Episode #227 Dana Chisnell - Gaining Design Insights from Your Research Recruiting Process
Getting great participants for usability studies can provide invaluable insights for your design process. But if you aren’t doing your own recruiting, you could be missing out on additional important information. Dana Chisnell has learned that the best way to find great participants is to think of recruiting as bonus user research.
Dana is the author of The Handbook of Usability Testing. In her virtual seminar, Gaining Design Insights from Your Research Recruiting Process, Dana shares her thoughts on recruiting, how to find the best participants, and what types of things predict behavior. The audience asked a bunch of great questions during the live seminar. Dana joins Adam Churchill to answer some of those questions in this podcast.
- How can you convince stakeholders not to use an agency for recruiting?
- How measurable is the difference in quality of the participants when self-recruiting?
- How can you get busy people to participate?
- What is the best way to approach recruiting users with disabilities?
- How do you recruit outside of your geographic location?
Adam Churchill: Welcome, everyone, to another edition of the SpoolCast. Earlier this fall, Dana Chisnell joined us to present her virtual seminar, Gaining to Design Insights from Your Research Recruiting Process.
Dana's seminar, along with 115 others that teach us the tools and techniques you need to create great design is now part of the UIE user experience training library, soon to be unveiled as UIE's All You Can Learn.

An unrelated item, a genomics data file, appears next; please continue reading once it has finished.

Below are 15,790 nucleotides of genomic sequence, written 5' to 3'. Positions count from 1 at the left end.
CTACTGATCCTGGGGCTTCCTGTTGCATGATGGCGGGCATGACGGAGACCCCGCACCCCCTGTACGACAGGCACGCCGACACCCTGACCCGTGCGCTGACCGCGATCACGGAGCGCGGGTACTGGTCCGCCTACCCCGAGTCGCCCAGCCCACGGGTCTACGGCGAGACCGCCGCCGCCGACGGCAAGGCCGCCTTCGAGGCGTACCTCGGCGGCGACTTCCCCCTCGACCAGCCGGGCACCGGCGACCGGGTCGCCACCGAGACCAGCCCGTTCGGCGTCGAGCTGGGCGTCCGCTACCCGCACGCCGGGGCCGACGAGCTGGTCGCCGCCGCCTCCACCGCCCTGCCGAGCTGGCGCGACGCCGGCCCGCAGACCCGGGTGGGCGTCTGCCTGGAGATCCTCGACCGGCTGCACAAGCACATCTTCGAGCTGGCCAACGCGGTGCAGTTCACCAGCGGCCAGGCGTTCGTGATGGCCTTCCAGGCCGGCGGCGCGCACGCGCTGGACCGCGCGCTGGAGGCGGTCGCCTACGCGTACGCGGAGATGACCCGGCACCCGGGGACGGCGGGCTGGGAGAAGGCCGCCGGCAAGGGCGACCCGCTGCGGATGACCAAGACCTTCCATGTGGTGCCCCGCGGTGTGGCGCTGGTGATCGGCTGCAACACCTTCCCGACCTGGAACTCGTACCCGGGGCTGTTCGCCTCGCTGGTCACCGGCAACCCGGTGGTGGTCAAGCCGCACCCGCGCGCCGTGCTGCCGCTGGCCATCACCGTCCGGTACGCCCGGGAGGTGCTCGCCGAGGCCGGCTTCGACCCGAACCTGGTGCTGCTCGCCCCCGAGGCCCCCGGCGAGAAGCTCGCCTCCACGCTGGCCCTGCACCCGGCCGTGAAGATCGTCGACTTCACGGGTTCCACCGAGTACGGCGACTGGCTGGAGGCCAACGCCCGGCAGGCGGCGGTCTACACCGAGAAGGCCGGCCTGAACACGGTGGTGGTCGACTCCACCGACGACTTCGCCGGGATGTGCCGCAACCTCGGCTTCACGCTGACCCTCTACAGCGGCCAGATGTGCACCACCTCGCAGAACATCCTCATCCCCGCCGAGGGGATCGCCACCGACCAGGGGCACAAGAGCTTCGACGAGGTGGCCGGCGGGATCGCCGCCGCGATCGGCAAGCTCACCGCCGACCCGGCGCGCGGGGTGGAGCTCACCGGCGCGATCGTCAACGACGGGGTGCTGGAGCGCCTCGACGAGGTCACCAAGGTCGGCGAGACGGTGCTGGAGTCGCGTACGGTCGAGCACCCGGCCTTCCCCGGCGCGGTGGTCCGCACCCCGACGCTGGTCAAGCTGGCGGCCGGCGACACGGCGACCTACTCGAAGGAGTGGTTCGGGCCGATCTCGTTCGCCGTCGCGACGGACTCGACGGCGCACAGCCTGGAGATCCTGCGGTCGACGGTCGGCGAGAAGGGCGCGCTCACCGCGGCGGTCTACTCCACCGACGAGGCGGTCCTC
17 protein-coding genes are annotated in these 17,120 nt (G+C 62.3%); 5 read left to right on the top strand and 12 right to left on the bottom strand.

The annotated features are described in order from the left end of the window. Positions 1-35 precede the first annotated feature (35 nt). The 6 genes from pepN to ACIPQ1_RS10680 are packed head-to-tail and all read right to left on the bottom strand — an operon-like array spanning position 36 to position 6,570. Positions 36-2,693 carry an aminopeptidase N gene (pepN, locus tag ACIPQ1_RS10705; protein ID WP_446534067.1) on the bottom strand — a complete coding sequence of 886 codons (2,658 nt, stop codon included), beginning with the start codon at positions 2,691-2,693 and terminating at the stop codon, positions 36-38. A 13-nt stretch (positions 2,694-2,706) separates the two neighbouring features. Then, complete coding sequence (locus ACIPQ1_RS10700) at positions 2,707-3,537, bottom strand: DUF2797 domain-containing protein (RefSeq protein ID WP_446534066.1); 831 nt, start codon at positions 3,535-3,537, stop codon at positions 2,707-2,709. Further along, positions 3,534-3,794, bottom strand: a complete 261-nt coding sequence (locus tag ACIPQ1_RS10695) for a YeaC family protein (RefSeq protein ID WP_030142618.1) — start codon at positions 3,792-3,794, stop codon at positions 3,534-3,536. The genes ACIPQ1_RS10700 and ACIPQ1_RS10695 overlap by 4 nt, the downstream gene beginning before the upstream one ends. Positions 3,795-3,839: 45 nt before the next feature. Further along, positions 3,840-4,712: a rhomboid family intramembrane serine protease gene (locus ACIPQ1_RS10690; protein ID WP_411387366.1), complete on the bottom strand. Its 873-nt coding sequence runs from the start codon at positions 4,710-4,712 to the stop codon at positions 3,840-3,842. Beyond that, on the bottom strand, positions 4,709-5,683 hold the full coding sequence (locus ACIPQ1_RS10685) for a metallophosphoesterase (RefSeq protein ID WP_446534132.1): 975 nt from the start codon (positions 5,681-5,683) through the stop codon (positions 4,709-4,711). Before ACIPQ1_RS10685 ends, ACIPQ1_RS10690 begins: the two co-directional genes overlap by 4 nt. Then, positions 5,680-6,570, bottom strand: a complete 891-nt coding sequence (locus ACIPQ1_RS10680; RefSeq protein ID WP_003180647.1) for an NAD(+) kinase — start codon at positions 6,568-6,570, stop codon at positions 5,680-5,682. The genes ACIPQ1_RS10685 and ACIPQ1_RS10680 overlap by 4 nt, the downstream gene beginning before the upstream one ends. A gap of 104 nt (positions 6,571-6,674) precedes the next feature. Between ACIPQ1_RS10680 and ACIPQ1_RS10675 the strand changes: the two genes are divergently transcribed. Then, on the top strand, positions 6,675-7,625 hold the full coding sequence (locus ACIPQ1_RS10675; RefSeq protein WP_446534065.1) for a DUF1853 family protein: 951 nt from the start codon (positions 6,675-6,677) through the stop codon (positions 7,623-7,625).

Real user research, the kind that doesn't waste everybody's time, means finding qualified people, whose feedback shapes your business, that involves a more strategic recruiting process, one that might be shorter and less budget intensive than you think.
Dana Chisnell knows what it takes to get the right people for a research study by using open-ended interviews with respondents instead of screening questionnaires.
In her seminar she shared her repeatable process for finding and interviewing real users to get great data.
For today's podcast we've invited Dana back to discuss some of the issues and remaining questions from our October seminar.
Hey, Dana. Thanks for agreeing to spend a bit more time with us.
Dana Chisnell: Oh, it's absolutely my pleasure.
Adam: For the folks that weren't with us that day, can you give us an overview?
Dana: Yeah. I, over the years, have done a bazillion usability tests and user research projects.
In my early days I used market research companies to recruit participants for my studies. I became increasingly unhappy with the kinds of participants I was ending up with. They were very fine people but they didn't really suit what I was trying to find out in my studies.
So over the years I've come to this conclusion that there's a better way to do recruiting and it doesn't involves a screener. In fact, the best way to think about recruiting participants for studies is as additional user research, In fact, kind of bonus user research.